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Amir Khojasteh, Study after the Romanian Blouse by Henri Matisse #2, 2019, oil on canvas, 17 3⁄4 × 11 3⁄4".

Amir Khojasteh, Study after the Romanian Blouse by Henri Matisse #2, 2019, oil on canvas, 17 3⁄4 × 11 3⁄4".

Amir Khojasteh

Carbon 12

“There are only two styles of portrait painting: the serious and the smirk,” declares Miss La Creevy in Charles Dickens’s Nicholas Nickleby (1838). The former, she adds, is to be used for professionals and public figures, and the latter for private individuals, “who don’t care so much about looking clever.” Amir Khojasteh’s darkly comedic paintings are decidedly in the latter camp, but none of his subjects are smiling. In his work, humans and horses alike bear the narrowed eyes of exasperated hindsight. They have #regrets, and they turn to face the viewer like Jim from The Office, with side-eye that could rival the most popular reaction GIFS.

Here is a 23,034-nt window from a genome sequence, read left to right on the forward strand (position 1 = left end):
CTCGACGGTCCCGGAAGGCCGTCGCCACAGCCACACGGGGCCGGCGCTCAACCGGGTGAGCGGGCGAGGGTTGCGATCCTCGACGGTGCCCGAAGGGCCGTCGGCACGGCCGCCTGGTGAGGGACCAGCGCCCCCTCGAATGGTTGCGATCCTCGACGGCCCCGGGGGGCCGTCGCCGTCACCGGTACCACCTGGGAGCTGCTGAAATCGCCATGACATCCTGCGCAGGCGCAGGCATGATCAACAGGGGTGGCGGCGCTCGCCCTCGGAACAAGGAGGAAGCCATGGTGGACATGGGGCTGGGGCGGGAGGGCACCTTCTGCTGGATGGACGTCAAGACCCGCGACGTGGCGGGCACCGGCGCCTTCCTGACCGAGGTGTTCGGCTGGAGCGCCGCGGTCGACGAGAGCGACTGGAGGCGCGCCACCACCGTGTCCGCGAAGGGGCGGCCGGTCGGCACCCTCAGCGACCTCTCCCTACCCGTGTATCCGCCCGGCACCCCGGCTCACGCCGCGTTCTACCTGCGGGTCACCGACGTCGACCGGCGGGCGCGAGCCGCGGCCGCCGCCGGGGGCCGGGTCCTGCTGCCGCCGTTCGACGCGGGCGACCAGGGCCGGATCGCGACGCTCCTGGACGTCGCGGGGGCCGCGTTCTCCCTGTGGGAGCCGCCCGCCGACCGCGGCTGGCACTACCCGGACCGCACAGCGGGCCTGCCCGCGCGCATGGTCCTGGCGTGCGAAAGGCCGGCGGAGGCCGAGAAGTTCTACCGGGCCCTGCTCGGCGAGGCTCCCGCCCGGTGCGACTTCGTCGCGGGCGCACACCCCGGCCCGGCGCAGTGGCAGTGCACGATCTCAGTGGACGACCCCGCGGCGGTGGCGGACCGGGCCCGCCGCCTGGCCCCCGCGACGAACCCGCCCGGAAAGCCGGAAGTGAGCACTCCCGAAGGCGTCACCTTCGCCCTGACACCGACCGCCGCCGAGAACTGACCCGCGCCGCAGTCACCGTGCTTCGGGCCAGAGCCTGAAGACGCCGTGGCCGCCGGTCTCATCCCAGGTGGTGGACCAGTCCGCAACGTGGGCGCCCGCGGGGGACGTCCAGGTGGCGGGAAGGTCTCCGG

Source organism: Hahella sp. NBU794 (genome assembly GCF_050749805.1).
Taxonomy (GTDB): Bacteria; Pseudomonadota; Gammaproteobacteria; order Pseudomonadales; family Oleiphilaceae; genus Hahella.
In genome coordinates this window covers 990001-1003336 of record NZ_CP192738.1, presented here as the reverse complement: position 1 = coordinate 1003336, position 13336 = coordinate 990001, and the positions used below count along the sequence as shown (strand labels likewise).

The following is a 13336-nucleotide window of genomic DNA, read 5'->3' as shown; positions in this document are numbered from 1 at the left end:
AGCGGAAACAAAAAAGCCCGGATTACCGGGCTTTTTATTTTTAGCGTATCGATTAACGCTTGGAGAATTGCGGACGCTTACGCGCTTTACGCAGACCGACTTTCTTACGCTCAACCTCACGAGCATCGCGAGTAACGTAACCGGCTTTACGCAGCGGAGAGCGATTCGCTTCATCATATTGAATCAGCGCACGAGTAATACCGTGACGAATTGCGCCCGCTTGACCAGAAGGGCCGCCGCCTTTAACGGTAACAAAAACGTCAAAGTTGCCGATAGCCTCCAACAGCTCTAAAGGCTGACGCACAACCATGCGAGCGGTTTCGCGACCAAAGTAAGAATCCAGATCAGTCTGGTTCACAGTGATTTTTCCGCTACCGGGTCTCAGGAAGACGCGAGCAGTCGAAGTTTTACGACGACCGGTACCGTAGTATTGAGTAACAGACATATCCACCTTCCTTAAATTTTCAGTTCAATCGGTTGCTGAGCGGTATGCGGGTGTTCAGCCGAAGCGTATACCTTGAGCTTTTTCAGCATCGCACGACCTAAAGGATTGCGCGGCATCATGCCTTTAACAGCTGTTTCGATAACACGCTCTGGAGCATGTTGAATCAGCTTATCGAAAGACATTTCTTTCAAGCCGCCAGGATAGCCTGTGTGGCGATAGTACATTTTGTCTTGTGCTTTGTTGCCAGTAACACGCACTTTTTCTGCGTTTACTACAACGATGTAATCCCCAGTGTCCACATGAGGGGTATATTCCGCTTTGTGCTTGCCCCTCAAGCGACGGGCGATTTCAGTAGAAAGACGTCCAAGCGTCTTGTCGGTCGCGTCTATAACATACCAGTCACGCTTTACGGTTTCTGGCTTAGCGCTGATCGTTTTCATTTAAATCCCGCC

Paint is so thickly applied that it dribbles down equine foreheads and pudgy chins like sweat, or perhaps drool. In a pair of small paintings titled El Comandante #1 and El Comandante #2, both 2019, Che Guevara seemed to quite literally drip with

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